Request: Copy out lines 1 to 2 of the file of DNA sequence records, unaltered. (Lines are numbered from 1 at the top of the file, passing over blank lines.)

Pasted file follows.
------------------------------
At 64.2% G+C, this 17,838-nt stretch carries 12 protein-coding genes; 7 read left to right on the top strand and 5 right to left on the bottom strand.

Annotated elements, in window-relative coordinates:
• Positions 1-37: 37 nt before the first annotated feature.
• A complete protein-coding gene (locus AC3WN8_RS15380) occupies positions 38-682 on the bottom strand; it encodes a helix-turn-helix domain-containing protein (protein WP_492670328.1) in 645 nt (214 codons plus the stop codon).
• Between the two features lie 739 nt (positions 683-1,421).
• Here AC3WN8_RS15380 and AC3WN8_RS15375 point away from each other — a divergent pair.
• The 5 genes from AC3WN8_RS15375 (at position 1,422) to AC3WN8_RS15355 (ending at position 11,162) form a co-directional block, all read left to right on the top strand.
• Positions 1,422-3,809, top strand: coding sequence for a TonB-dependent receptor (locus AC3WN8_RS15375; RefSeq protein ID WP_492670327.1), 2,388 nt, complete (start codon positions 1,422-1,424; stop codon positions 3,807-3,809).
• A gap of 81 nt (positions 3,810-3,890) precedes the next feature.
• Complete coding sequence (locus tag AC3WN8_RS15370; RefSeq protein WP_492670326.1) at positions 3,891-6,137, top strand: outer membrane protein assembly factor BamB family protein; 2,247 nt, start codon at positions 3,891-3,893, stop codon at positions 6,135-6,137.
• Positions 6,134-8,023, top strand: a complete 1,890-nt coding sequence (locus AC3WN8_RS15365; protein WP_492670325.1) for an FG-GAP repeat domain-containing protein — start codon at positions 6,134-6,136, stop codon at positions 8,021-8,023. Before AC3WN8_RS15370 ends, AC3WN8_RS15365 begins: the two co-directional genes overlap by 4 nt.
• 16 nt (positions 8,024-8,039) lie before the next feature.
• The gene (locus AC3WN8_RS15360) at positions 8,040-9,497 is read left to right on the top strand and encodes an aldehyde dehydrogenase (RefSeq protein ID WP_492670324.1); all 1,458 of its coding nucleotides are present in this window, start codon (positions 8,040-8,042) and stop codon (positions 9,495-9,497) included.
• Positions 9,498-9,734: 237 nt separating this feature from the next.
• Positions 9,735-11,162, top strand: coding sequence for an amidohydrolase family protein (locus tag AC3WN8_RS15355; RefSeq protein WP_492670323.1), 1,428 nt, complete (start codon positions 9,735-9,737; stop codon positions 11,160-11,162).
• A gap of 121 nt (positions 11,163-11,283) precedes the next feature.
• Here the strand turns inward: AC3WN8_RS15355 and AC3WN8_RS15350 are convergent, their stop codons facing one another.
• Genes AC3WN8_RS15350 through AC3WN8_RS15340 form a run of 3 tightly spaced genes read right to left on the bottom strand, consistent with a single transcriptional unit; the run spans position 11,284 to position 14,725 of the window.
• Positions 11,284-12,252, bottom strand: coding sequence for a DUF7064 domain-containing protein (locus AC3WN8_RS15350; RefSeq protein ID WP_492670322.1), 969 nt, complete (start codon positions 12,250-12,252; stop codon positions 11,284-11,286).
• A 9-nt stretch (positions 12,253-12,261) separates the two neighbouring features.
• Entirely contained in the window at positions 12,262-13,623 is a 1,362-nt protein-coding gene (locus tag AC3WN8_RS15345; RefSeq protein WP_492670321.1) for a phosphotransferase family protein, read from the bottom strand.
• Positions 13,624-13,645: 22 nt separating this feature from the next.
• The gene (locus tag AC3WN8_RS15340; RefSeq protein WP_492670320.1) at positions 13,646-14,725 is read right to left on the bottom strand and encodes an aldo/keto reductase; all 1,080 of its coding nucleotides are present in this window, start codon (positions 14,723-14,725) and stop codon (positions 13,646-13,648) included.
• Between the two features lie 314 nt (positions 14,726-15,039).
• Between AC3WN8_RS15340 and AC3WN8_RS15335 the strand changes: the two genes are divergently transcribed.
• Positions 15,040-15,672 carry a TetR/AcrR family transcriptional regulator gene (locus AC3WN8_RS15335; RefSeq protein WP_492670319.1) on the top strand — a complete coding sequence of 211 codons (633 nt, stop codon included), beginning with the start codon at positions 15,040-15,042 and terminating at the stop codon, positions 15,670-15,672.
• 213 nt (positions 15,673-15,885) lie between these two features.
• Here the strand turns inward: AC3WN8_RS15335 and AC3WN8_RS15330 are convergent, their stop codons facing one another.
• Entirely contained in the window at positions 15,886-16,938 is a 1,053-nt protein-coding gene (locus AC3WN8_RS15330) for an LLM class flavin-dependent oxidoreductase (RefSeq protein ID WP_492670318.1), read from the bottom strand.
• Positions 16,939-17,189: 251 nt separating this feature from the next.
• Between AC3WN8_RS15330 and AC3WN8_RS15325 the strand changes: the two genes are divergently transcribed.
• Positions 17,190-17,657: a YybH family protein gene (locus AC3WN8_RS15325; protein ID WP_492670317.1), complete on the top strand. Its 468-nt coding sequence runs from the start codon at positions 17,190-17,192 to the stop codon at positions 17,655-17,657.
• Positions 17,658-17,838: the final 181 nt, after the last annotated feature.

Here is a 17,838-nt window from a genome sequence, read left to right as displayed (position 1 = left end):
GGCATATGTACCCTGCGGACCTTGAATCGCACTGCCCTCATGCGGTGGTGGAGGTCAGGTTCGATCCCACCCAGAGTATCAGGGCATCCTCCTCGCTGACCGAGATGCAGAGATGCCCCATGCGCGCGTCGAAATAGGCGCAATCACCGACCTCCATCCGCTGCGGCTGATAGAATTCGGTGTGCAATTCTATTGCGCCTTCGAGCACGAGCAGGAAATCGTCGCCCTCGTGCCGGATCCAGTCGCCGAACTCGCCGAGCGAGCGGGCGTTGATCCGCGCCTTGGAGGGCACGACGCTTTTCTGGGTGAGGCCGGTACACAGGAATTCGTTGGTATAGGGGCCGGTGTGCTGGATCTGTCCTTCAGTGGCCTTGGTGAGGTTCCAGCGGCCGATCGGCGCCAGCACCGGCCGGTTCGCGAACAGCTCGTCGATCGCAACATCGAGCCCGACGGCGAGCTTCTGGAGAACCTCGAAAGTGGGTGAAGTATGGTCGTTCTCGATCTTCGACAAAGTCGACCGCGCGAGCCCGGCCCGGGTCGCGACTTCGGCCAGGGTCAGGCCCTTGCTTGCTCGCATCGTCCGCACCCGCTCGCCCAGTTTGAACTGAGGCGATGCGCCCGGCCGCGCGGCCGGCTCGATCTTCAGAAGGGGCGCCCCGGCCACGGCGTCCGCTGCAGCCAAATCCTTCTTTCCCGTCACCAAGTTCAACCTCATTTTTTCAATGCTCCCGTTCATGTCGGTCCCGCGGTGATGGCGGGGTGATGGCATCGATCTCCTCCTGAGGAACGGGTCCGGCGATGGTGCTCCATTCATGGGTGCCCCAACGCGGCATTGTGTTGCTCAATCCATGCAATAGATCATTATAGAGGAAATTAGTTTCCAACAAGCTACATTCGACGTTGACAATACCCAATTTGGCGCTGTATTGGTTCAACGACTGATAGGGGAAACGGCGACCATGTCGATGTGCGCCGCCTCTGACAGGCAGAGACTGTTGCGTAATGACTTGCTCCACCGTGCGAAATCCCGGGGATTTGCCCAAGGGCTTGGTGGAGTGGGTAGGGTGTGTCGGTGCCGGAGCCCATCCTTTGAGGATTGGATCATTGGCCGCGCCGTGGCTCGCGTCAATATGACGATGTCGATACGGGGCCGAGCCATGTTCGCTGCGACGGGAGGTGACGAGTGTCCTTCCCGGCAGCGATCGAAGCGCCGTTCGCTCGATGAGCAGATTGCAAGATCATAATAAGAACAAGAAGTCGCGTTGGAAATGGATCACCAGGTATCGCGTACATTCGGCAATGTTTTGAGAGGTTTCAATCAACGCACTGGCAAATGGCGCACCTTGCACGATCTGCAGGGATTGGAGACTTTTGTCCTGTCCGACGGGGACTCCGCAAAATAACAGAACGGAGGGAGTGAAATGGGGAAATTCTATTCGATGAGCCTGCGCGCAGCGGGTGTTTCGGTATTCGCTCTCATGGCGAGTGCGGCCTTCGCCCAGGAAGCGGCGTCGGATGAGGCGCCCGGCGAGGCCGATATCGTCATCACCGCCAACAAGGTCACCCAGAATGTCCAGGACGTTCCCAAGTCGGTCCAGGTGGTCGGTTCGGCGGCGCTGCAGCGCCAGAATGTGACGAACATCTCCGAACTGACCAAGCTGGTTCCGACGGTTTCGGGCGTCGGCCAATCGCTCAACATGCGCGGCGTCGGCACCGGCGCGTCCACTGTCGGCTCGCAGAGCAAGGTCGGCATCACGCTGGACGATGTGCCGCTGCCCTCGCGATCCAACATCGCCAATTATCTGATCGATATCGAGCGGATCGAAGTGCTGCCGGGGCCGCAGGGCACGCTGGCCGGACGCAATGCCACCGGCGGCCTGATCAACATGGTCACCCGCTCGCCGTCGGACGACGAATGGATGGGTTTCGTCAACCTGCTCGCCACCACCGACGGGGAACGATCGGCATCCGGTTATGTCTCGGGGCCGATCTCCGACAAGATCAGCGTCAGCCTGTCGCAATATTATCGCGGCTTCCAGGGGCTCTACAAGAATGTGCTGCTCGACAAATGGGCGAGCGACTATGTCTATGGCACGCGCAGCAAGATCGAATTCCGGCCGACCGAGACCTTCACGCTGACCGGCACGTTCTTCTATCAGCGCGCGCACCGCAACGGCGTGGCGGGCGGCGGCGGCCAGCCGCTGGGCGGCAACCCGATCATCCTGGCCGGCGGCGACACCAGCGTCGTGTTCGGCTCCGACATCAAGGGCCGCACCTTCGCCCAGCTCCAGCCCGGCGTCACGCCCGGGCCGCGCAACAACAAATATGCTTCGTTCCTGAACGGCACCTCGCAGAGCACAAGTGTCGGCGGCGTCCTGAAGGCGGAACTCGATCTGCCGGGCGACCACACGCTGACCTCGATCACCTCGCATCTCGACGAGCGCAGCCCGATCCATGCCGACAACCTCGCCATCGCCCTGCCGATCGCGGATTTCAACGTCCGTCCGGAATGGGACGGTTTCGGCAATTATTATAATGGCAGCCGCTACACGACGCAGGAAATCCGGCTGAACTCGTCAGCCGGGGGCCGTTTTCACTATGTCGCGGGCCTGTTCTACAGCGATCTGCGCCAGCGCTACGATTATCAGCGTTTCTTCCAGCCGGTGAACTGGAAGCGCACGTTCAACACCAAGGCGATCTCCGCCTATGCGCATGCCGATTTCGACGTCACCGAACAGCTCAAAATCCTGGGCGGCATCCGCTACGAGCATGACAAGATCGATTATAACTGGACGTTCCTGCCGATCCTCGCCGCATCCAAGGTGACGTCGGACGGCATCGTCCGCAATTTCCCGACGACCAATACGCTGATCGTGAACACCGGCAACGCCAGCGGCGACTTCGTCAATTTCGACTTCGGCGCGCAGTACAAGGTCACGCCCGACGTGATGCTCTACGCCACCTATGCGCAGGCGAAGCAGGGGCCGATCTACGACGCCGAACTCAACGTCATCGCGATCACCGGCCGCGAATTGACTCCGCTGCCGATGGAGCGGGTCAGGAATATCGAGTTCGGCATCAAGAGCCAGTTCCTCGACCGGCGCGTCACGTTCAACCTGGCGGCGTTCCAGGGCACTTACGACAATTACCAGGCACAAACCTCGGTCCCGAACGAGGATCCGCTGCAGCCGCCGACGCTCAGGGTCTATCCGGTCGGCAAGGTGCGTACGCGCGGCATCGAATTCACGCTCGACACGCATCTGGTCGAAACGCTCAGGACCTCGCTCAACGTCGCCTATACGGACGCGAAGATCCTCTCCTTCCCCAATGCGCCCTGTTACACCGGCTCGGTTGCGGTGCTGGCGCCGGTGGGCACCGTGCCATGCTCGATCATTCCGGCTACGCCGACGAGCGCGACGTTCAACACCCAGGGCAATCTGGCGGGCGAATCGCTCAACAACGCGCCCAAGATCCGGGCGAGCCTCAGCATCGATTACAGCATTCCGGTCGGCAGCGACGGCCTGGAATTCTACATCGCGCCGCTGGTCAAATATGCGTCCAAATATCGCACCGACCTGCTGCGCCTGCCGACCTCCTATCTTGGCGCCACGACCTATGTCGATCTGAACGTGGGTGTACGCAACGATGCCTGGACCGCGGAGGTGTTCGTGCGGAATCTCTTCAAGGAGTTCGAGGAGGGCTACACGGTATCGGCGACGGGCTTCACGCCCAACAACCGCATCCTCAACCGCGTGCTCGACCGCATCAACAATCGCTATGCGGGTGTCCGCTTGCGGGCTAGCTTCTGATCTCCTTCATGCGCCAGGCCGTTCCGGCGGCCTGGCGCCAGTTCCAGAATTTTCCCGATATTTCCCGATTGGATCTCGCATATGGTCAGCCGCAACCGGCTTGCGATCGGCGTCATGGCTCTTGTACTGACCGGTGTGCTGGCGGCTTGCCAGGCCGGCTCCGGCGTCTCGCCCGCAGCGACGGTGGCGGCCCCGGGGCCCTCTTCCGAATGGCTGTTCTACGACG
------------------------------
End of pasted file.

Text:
At 64.2% G+C, this 17,838-nt stretch carries 12 protein-coding genes; 7 read left to right on the top strand and 5 right to left on the bottom strand.

Annotated elements, in window-relative coordinates: